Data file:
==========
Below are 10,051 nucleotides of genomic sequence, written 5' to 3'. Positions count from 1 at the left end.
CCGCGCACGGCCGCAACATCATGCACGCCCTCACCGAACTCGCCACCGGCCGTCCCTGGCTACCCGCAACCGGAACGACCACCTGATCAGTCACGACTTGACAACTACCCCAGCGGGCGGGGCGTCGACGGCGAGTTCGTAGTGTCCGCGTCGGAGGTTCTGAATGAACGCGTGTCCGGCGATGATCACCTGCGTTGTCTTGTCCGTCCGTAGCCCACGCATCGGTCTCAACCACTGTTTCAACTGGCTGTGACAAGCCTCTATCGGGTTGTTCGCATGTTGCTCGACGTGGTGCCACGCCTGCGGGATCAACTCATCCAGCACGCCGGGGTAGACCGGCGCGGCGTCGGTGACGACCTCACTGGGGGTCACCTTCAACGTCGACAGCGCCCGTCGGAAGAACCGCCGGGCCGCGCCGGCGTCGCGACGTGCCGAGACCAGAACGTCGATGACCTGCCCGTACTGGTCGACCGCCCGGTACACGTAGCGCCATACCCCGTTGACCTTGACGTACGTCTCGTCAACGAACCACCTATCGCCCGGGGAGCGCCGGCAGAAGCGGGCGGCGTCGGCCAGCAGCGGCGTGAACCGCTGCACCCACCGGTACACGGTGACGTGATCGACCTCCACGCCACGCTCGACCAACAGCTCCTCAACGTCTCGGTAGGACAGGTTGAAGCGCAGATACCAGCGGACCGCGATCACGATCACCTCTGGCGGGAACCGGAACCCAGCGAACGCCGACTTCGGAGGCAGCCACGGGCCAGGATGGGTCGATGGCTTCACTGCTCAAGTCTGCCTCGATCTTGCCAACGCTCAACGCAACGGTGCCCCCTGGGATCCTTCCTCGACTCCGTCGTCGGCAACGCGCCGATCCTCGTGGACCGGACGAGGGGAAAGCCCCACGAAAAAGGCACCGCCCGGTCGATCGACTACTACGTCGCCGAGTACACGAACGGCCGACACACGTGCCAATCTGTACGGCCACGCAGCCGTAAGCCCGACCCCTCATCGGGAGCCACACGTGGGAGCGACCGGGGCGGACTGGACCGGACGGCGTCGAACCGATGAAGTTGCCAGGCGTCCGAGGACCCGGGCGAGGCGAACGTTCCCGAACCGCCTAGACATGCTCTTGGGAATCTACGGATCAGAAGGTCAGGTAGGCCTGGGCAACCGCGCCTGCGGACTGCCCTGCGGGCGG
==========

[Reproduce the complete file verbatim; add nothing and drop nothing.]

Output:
Below are 10,051 nucleotides of genomic sequence, written 5' to 3'. Positions count from 1 at the left end.
CCGCGCACGGCCGCAACATCATGCACGCCCTCACCGAACTCGCCACCGGCCGTCCCTGGCTACCCGCAACCGGAACGACCACCTGATCAGTCACGACTTGACAACTACCCCAGCGGGCGGGGCGTCGACGGCGAGTTCGTAGTGTCCGCGTCGGAGGTTCTGAATGAACGCGTGTCCGGCGATGATCACCTGCGTTGTCTTGTCCGTCCGTAGCCCACGCATCGGTCTCAACCACTGTTTCAACTGGCTGTGACAAGCCTCTATCGGGTTGTTCGCATGTTGCTCGACGTGGTGCCACGCCTGCGGGATCAACTCATCCAGCACGCCGGGGTAGACCGGCGCGGCGTCGGTGACGACCTCACTGGGGGTCACCTTCAACGTCGACAGCGCCCGTCGGAAGAACCGCCGGGCCGCGCCGGCGTCGCGACGTGCCGAGACCAGAACGTCGATGACCTGCCCGTACTGGTCGACCGCCCGGTACACGTAGCGCCATACCCCGTTGACCTTGACGTACGTCTCGTCAACGAACCACCTATCGCCCGGGGAGCGCCGGCAGAAGCGGGCGGCGTCGGCCAGCAGCGGCGTGAACCGCTGCACCCACCGGTACACGGTGACGTGATCGACCTCCACGCCACGCTCGACCAACAGCTCCTCAACGTCTCGGTAGGACAGGTTGAAGCGCAGATACCAGCGGACCGCGATCACGATCACCTCTGGCGGGAACCGGAACCCAGCGAACGCCGACTTCGGAGGCAGCCACGGGCCAGGATGGGTCGATGGCTTCACTGCTCAAGTCTGCCTCGATCTTGCCAACGCTCAACGCAACGGTGCCCCCTGGGATCCTTCCTCGACTCCGTCGTCGGCAACGCGCCGATCCTCGTGGACCGGACGAGGGGAAAGCCCCACGAAAAAGGCACCGCCCGGTCGATCGACTACTACGTCGCCGAGTACACGAACGGCCGACACACGTGCCAATCTGTACGGCCACGCAGCCGTAAGCCCGACCCCTCATCGGGAGCCACACGTGGGAGCGACCGGGGCGGACTGGACCGGACGGCGTCGAACCGATGAAGTTGCCAGGCGTCCGAGGACCCGGGCGAGGCGAACGTTCCCGAACCGCCTAGACATGCTCTTGGGAATCTACGGATCAGAAGGTCAGGTAGGCCTGGGCAACCGCGCCTGCGGACTGCCCTGCGGGCGG